Suzanne Hunt Architect
Suzanne Hunt Architect
Margaret River, Australia
We acknowledge the traditional custodians of the aboriginal lands that we work and play, the Wadandi people of the Noongar Nation their elders, past, present, and emerging. We acknowledge that aboriginal sovereignty was never ceded.
Many people dream of having a weekend that will one-day ‘morph’ into a permanent home. For this couple, who had been living in Sydney for over a decade before returning to Perth, the idea was to have a semi-permanent home in the country that would complement their cottage in the city.
So, when this steep, tree-filled Margaret River bush block – a three-hour drive south of Perth – became available, it was an opportunity too good to refuse.
The site had several complex constraints and opportunities for the SHA team to consider and balance, including the Bushfire Assessment Level (BAL) of the Flame zone (FZ), the local planning parameters – setbacks, building envelope, and building requirements – for a site without mains water or sewerage and limited power.
As part of the approval process, local rangers camped over three nights on the site to ensure that the existing habitat was not a breeding ground for Carnaby Black Cockatoo’s or Ring Tail Possums.
Sensitive clearing of undergrowth planting and some younger trees was required to protect local fauna and flora and achieve a BAL 29 fire rating to be able to build on the site.
The established 30 – 150yr+ old Jarrah, Karri, and Marri trees and the site’s original topography – all the things that had attracted the owners in the first place – were retained. An existing simple timber cottage built by the previous owners has been retained and is now used as an Airbnb.
The new single-level, timber-framed house designed for aging in place was clad externally in the fire-resistant timber species Spotted Gum.
The weatherboard panels have been laid vertically and routed in an uneven pattern to reflect the varying diameters of the trunks of the surrounding trees, as have the vertically designed aluminum framed windows, ensuring the house nestles quietly into the landscape.
The only other exterior materials used are Corten steel panels that clad and frame the entry, BlueScope Colourbond roof sheeting, and the stunning local Margaret River stone fireplace and chimney.
The home is orientated with a long axis, primarily east-west, and conceived as two bedroom wings that are connected by a central living hub – service core large garage – and outdoor entertaining areas to the north and south.
The owner's private wing soars above the ground into the tree canopies, accommodating a relaxing snug, main bedroom with views to the north and east and an ensuite – with an outdoor shower on a floating private deck.
The secondary wing to the east accommodates two bedrooms and a shared bathroom for guests. Each wing can be closed off by large sliding doors when not in use to save energy and provide privacy.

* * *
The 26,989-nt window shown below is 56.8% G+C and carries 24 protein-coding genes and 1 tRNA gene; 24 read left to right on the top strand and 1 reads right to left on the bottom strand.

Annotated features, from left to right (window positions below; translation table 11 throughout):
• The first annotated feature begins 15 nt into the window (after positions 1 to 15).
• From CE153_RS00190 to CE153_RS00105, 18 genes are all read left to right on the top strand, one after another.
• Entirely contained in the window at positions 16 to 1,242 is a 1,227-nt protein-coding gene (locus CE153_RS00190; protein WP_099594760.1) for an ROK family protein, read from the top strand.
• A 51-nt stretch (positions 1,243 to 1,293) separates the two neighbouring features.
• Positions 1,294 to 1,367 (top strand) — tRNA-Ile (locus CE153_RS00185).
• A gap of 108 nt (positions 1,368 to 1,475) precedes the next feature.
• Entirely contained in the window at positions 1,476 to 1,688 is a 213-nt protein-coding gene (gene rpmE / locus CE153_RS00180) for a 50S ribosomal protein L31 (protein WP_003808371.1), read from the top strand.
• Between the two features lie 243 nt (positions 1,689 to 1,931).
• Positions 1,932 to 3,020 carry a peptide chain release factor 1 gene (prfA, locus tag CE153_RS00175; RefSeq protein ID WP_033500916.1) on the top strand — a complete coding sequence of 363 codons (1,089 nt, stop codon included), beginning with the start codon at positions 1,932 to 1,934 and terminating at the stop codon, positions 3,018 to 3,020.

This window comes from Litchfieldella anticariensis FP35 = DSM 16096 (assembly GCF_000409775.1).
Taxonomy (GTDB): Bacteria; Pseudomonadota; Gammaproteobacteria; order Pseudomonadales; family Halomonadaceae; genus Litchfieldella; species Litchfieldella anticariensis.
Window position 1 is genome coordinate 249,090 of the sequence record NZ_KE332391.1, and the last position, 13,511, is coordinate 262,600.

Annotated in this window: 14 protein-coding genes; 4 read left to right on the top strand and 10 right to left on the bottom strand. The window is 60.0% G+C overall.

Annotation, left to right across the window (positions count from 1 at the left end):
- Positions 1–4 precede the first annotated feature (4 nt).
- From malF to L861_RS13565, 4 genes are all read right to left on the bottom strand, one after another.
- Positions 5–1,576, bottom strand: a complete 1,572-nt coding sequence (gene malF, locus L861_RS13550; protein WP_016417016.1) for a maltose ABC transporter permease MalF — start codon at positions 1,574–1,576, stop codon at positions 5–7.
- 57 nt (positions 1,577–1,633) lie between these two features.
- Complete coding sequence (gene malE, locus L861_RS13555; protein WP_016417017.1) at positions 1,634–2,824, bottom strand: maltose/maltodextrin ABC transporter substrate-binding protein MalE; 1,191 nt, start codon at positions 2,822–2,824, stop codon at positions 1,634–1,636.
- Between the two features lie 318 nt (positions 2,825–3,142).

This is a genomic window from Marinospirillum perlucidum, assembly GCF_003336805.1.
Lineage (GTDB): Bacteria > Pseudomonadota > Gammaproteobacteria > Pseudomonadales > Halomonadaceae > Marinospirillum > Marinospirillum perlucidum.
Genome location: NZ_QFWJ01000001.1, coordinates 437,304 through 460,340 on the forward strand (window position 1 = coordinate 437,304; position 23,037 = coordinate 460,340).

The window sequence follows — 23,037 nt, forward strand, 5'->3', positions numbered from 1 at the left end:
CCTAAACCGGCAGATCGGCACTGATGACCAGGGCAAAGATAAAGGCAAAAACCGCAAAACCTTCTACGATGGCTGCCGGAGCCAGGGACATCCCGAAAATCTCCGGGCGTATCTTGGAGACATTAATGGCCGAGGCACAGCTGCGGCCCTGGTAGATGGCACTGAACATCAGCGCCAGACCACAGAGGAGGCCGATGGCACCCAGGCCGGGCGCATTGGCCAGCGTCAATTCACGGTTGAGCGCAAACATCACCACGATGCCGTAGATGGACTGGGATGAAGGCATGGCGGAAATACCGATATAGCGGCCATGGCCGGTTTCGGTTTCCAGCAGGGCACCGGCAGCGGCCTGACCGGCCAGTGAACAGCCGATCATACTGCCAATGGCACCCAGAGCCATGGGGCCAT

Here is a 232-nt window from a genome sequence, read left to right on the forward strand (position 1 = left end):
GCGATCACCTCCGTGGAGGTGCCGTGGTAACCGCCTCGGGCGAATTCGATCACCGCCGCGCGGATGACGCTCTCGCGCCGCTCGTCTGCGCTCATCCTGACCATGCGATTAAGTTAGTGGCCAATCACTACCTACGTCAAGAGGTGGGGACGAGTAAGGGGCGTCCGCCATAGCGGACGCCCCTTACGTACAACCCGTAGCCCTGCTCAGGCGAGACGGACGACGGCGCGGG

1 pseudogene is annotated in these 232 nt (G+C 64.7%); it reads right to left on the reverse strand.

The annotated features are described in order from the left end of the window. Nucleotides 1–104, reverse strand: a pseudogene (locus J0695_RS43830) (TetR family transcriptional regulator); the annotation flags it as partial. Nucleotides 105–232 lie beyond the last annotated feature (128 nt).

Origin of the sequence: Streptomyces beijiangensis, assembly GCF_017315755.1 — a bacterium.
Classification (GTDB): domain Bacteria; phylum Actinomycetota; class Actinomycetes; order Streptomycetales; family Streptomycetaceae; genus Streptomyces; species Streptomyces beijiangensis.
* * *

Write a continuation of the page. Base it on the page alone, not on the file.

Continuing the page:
Designed for a couple who love entertaining friends and family, the central living hub accommodates a kitchen with a generous island bench and extensive built-in joinery, a central dining table, and a cozy lounge around a wood fire with tall narrow windows to the west, capturing the full extent of the stunning natural landscape..
The endpoint of all distant views from inside the house captures this majestic. Generous outdoor areas were conceived as extensions of the main living hub.
To ensure the views over the valley are enjoyed, there are large sliding doors to a north-eastern deck as well as a more protected courtyard to the south-west that has a pizza oven and a built-in barbeque (benefiting from the cooling southerly breezes in the warmer months).
The television series The Good Life (circa 1975) was certainly discussed when SHA was designing Treehouse. Our clients – both avid gardeners and one an excellent cook wanted a home that they could age in and live off the land.
An amazing vegetable patch provides produce for the two and their many friends, along with local produce and seafood they catch off the local beach.
In addition, they have planted over 2000 local native species to revegetate the site. The landscape design by Damien Pericles integrates new natural rock creeks to channel water around the home on the sloping site.
The environmental sustainability of this house was vitally important for the couple and included a 90kl water tank, ATU for sewage, 12kW of solar PV with batteries, passive solar ventilation, and orientation. They have the capacity to live off-grid and do in-the-shoulder seasons.
While our wonderful clients had initially envisaged a considerably larger house, their relatively modest budget delivered them a slightly smaller footprint, but with everything they were looking for. They are thrilled with the result and are spending far more time in the southwest than they originally planned for. The Good Life it is!